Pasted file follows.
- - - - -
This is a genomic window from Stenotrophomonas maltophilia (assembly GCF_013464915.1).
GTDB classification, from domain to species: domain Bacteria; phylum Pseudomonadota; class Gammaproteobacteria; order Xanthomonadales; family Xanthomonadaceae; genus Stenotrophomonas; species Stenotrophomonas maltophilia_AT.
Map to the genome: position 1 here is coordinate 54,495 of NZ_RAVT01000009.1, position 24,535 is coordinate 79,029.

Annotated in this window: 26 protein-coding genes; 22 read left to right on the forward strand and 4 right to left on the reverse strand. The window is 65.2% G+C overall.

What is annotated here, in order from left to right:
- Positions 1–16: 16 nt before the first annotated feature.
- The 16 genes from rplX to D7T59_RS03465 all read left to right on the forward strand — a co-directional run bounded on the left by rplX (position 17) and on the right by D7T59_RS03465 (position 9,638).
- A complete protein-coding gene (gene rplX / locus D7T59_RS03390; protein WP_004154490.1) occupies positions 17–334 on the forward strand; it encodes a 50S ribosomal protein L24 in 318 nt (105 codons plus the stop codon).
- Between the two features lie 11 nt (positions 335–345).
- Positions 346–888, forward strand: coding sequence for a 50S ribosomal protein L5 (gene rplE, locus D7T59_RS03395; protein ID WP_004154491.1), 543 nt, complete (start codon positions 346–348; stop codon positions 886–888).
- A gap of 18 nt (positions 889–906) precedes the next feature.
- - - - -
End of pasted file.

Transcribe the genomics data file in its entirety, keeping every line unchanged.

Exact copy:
This is a genomic window from Stenotrophomonas maltophilia (assembly GCF_013464915.1).
GTDB classification, from domain to species: domain Bacteria; phylum Pseudomonadota; class Gammaproteobacteria; order Xanthomonadales; family Xanthomonadaceae; genus Stenotrophomonas; species Stenotrophomonas maltophilia_AT.
Map to the genome: position 1 here is coordinate 54,495 of NZ_RAVT01000009.1, position 24,535 is coordinate 79,029.

Annotated in this window: 26 protein-coding genes; 22 read left to right on the forward strand and 4 right to left on the reverse strand. The window is 65.2% G+C overall.

What is annotated here, in order from left to right:
- Positions 1–16: 16 nt before the first annotated feature.
- The 16 genes from rplX to D7T59_RS03465 all read left to right on the forward strand — a co-directional run bounded on the left by rplX (position 17) and on the right by D7T59_RS03465 (position 9,638).
- A complete protein-coding gene (gene rplX / locus D7T59_RS03390; protein WP_004154490.1) occupies positions 17–334 on the forward strand; it encodes a 50S ribosomal protein L24 in 318 nt (105 codons plus the stop codon).
- Between the two features lie 11 nt (positions 335–345).
- Positions 346–888, forward strand: coding sequence for a 50S ribosomal protein L5 (gene rplE, locus D7T59_RS03395; protein ID WP_004154491.1), 543 nt, complete (start codon positions 346–348; stop codon positions 886–888).
- A gap of 18 nt (positions 889–906) precedes the next feature.